26 January 2014

I recently entered the 2013 GitHub Game Off with a team of colleagues from Softwire. You can see our project, including all of the code discussed below, in our GitHub repository.

The theme for the game off was ‘change’. After brainstorming a few ideas, we decided to build a game based around the idea of dealing with climate change. We split up development of the game amongst the team, and my main focus was on the GUI.

Our first prototype (an extremely minimal viable product) used some real world data to illustrate rising sea levels on a world map. This was interesting in concept, however we decided it would be more appealing and better support our game mechanic if the interface was a more cartoonish fictional mini-planet instead.

I set out with an image in mind of a hex grid on a spinning globe. One important point was that our game would require interaction with the map, so I needed to be able to access and manipulate individual cells on the grid.

Getting started

I thought this was a fairly common model so started looking for libraries that might help. I spent some time playing around with d3js, which I’d already been using for the interface based on the real world, and which has some great features such as orthographic projection of co-ordinates. I also stumbled across a d3js plugin for generating a geodesic sphere, which was very close to what I wanted.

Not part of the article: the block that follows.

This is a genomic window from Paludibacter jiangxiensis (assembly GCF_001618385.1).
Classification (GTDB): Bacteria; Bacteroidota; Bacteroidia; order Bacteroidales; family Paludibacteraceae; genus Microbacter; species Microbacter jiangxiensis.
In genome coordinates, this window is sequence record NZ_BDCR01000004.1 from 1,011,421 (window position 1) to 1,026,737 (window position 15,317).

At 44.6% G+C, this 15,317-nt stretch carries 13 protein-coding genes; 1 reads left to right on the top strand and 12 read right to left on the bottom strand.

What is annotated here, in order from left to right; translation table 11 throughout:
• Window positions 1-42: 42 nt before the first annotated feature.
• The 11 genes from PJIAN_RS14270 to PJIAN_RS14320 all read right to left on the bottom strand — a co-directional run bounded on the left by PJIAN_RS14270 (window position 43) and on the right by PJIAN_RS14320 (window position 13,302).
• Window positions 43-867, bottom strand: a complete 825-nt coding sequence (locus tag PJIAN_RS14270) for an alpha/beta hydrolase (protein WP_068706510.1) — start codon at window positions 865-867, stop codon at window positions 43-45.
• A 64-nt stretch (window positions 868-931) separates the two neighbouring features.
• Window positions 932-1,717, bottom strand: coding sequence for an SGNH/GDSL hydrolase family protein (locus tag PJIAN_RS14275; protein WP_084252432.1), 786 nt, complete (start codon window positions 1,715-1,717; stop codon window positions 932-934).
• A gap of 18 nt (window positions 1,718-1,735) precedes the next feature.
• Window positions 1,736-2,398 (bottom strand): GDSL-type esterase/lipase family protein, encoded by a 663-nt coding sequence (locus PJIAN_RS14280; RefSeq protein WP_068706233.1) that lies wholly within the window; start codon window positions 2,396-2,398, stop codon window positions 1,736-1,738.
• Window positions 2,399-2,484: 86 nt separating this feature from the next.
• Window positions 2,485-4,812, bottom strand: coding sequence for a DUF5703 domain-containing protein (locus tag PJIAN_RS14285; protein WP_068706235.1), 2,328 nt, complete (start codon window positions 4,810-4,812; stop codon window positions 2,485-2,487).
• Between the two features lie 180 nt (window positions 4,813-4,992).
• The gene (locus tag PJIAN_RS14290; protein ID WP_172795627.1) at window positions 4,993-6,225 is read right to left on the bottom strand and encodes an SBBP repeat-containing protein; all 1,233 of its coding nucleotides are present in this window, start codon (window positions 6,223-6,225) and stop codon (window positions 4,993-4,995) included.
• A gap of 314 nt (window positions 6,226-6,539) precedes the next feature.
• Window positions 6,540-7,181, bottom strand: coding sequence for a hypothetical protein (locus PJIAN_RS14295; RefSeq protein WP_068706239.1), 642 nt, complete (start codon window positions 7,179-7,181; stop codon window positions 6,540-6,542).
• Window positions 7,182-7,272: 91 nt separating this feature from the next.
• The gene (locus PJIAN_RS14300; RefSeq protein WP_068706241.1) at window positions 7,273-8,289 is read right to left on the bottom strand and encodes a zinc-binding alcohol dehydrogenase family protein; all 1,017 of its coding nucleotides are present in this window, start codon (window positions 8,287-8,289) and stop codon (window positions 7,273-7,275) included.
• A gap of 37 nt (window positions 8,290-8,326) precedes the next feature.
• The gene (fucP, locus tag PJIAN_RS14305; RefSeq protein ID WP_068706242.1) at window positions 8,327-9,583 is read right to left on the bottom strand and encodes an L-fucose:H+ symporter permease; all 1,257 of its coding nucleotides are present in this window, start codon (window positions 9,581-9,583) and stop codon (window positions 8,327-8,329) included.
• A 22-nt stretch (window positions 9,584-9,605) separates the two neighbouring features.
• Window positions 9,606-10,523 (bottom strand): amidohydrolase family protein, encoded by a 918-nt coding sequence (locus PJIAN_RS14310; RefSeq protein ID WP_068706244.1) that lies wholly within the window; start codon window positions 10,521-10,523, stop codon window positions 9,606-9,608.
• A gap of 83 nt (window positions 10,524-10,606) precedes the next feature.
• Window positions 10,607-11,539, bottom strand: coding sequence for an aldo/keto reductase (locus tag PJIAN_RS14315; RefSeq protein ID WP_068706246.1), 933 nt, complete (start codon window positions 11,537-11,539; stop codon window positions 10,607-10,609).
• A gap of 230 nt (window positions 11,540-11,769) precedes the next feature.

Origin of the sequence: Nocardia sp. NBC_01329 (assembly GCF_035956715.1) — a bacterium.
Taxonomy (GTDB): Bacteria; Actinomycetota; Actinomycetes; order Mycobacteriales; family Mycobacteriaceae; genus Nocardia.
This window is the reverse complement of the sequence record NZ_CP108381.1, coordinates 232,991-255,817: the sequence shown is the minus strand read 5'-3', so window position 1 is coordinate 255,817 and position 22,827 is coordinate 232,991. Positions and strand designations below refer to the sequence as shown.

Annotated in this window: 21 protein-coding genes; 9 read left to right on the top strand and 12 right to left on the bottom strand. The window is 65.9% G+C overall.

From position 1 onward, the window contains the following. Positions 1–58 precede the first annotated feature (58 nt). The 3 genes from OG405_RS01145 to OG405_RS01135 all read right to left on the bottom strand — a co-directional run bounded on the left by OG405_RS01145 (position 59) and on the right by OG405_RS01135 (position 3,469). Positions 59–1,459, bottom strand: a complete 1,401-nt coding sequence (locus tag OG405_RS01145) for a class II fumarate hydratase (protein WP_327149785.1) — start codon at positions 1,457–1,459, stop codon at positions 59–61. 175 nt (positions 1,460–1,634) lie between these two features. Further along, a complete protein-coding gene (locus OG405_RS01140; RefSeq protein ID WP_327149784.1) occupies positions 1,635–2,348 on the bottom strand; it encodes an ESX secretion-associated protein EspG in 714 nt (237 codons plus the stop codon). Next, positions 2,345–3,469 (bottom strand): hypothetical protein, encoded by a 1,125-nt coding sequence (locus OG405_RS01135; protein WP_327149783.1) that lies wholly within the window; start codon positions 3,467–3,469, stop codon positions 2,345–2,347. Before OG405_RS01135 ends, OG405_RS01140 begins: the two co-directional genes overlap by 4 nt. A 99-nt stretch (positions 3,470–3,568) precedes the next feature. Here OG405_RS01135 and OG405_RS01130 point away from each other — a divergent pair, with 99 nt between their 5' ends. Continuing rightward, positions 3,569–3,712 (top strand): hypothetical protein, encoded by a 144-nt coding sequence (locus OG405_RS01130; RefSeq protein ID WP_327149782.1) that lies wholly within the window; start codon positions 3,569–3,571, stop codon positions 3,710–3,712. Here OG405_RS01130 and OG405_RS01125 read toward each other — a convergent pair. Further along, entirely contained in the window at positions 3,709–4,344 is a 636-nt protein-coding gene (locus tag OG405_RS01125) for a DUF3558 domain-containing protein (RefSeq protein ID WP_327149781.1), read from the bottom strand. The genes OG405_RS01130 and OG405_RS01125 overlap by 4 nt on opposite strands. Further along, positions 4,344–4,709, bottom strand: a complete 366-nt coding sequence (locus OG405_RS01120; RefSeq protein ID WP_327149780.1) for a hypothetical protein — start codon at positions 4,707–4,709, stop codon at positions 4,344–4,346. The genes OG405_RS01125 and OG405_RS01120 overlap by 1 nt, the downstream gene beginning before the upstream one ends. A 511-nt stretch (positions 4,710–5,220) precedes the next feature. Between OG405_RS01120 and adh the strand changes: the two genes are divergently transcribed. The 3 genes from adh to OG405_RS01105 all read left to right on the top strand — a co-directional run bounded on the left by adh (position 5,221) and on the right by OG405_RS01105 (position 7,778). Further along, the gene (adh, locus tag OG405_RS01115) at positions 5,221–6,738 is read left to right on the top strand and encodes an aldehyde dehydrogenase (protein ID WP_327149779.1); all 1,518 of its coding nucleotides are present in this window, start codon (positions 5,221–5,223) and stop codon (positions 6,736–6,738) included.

You can construct a geodesic sphere by starting with a regular icosahedron (i.e. a D20), dividing its faces into smaller triangles, and then projecting those triangles out onto a sphere. If each edge is subdivided into n edges, then each face is subdivided into triangles. For n=3 this results in the following shape:

From triangles to hexagons (and a few pentagons)

It is, of course, impossible to tile a sphere using only hexagons, but you can get close by using 12 pentagons and a number of hexagons (which depends on the scale of the grid but can be arbitrarily large). You can construct such a grid by starting with the pattern of triangles described above and then constructing its dual by placing a vertex in the centre of each triangle. The next image shows the corresponding dual for the n=3 geodesic sphere above.
While dual polyhedra are easy to describe in principal, actually constructing them turned out to be a bit tricky in practice. Each triangle in the initial grid would correspond to a vertex shared by three hexagons (or possibly a pentagon and two hexagons) in the dual. To construct each hexagon (or pentagon) in my grid, I would need to find the six (or five) corresponding triangles that would determine the vertices. These would involve determining neighbouring triangles.

A flawed attempt

My first approach relied on the fact that the grid of triangles was constructed in a predictable way. This meant I could just assign all of the triangles a numerical index and work out the patterns of indices that describe neighbouring triangles, which is actually possible generalise in terms of the parameter n mentioned above. The fact that the pattern of indices repeats for each face (modulo the number of triangles in a face) simplifies this a bit, although accounting for triangles that meet along the edges or at the vertices of the original icosahedron was messier. While I did get this approach to work, it resulted in some fairly ugly code that was also very difficult to test in any meaningful way.

Keeping it simple